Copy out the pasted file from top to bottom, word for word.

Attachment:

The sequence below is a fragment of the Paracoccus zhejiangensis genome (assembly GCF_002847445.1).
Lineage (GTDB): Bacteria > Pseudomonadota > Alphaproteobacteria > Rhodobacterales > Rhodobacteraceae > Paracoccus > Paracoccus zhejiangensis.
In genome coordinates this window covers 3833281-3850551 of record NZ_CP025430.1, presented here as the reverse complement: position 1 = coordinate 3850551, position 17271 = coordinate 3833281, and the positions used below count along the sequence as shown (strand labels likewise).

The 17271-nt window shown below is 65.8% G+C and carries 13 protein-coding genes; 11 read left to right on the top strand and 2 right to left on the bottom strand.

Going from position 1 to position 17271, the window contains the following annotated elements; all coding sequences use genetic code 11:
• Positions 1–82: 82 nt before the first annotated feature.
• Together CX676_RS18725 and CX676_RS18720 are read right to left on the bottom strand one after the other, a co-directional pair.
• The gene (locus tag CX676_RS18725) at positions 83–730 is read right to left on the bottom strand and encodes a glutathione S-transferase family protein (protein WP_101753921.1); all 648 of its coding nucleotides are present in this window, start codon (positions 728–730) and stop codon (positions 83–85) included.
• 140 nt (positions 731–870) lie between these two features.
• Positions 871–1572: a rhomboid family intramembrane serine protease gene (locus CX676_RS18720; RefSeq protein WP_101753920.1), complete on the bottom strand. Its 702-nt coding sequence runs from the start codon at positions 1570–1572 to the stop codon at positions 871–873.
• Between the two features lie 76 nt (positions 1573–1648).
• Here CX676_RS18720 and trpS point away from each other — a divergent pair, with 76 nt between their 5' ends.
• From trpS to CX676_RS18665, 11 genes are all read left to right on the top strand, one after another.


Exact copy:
The sequence below is a fragment of the Paracoccus zhejiangensis genome (assembly GCF_002847445.1).
Lineage (GTDB): Bacteria > Pseudomonadota > Alphaproteobacteria > Rhodobacterales > Rhodobacteraceae > Paracoccus > Paracoccus zhejiangensis.
In genome coordinates this window covers 3833281-3850551 of record NZ_CP025430.1, presented here as the reverse complement: position 1 = coordinate 3850551, position 17271 = coordinate 3833281, and the positions used below count along the sequence as shown (strand labels likewise).

The 17271-nt window shown below is 65.8% G+C and carries 13 protein-coding genes; 11 read left to right on the top strand and 2 right to left on the bottom strand.

Going from position 1 to position 17271, the window contains the following annotated elements; all coding sequences use genetic code 11:
• Positions 1–82: 82 nt before the first annotated feature.
• Together CX676_RS18725 and CX676_RS18720 are read right to left on the bottom strand one after the other, a co-directional pair.
• The gene (locus tag CX676_RS18725) at positions 83–730 is read right to left on the bottom strand and encodes a glutathione S-transferase family protein (protein WP_101753921.1); all 648 of its coding nucleotides are present in this window, start codon (positions 728–730) and stop codon (positions 83–85) included.
• 140 nt (positions 731–870) lie between these two features.
• Positions 871–1572: a rhomboid family intramembrane serine protease gene (locus CX676_RS18720; RefSeq protein WP_101753920.1), complete on the bottom strand. Its 702-nt coding sequence runs from the start codon at positions 1570–1572 to the stop codon at positions 871–873.
• Between the two features lie 76 nt (positions 1573–1648).
• Here CX676_RS18720 and trpS point away from each other — a divergent pair, with 76 nt between their 5' ends.
• From trpS to CX676_RS18665, 11 genes are all read left to right on the top strand, one after another.